The afternoon continues with the option of attending various workshops or remaining for the last stage session. In this session will be four excellent talks covering new developments in management of children with CHD. First, Dr. David Nykanen, director of pediatric cardiac catheterization at Arnold Palmer Hospital, will discuss new innovations in pediatric cardiac catheterization, particularly PDA occlusion and RVOT stent procedures. Subsequently, Dr. Manchula Navaratnam from Stanford will present an update on implantable pacing devices and cardiac resynchronization therapy. Dr. Dheeraj Goswami from Johns Hopkins will next discuss the optimal hemoglobin through the peri-operative period, from preoperative hemoglobin optimization to transfusion triggers and optimal oxygen carrying capacity in various settings. Lastly, Dr. Chris McKee from Nationwide Children’s in Columbus will cover risk mitigation in the care of the high-risk child undergoing cardiac transplantation.
The workshops this year have some exciting additions. Dr. Laura Downey will lead an extensive workshop on the topic of hemostasis and coagulation management for congenital cardiac surgery patients. A host of co-moderators will cover viscoelastic tests, transfusion algorithms, alternative anticoagulants and hemostatic agents, autologous transfusion, and unique coagulopathic states. The next fantastic new workshop will be on quality improvement methodology and safety in the high-risk environment of CHD. Dr. Morgan Brown from Boston and co-facilitators will discuss methodologies and cause analysis to improve patient safety during the perioperative time. The last new workshop will be led by Dr. Chandra Ramamoorthy from Stanford. She and her several co-moderators will offer what promises to be a very constructive workshop discussing career building, strategies for research and publication, newer academic opportunities, and other forms of recognition for academic work. Lastly, Dr. Pablo Motta from Texas Children’s in Houston will lead the ever-popular extracorporeal life support workshop where participants will be able to get their hands on various ventricular assist devices and learn the options and management decisions for these children.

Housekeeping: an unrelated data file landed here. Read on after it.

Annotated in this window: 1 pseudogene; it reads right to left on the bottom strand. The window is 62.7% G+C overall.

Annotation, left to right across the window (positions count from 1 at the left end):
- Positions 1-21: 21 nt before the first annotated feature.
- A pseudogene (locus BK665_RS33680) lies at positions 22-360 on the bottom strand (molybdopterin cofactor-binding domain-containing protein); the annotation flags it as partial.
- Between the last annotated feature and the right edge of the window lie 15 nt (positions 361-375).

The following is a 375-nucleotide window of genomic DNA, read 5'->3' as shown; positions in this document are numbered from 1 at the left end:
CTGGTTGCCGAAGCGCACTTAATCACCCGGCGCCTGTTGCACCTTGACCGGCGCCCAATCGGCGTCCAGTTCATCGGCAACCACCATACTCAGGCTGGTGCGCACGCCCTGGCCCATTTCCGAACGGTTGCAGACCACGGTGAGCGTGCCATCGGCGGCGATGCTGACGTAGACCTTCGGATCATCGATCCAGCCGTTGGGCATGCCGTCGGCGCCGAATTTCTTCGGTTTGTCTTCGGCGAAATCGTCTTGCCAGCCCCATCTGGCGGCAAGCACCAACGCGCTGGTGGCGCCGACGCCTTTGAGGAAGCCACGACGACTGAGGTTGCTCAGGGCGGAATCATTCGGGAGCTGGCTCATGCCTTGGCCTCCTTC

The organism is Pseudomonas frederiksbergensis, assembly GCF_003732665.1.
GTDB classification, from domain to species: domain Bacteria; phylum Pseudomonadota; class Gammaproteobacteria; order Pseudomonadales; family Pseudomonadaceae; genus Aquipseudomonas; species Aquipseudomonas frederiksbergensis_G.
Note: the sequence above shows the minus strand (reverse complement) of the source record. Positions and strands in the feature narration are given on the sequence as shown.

The academic portion of the meeting will conclude, as always, with the Professor Poster Rounds. This will provide all the opportunity to hear about new research and allow for informal discussion about advancements in the care of children with heart disease. This is always a great opportunity to meet new people and catch up with old friends.
The evening will be capped with the annual CCAS reception. I always look forward to the reception and the opportunity to casually socialize with colleagues and friends from near and far. We hope you can join us in person.
The 2022 annual meeting planning has truly been a team effort, and I wish to express my profound gratitude to the CCAS planning committee co-chairs David Vener and Jamie Schwartz and planning committee shadow Nischal Gautam for all their work over the past year helping craft this program. Thank you also to Mark Twite, Luis Zabala, Viviane Nasr, and the members of the CCAS Board of Directors for their mentorship and comments throughout the process. And as always, none of this would be possible without the endless work and expertise of Kim Battle and Ruggles Service Corporation to make the annual meeting possible. Thank you all!
We look forward to seeing everyone in Tampa and hope all enjoy the program!
All Program & Schedule Times are Eastern Time (EDT).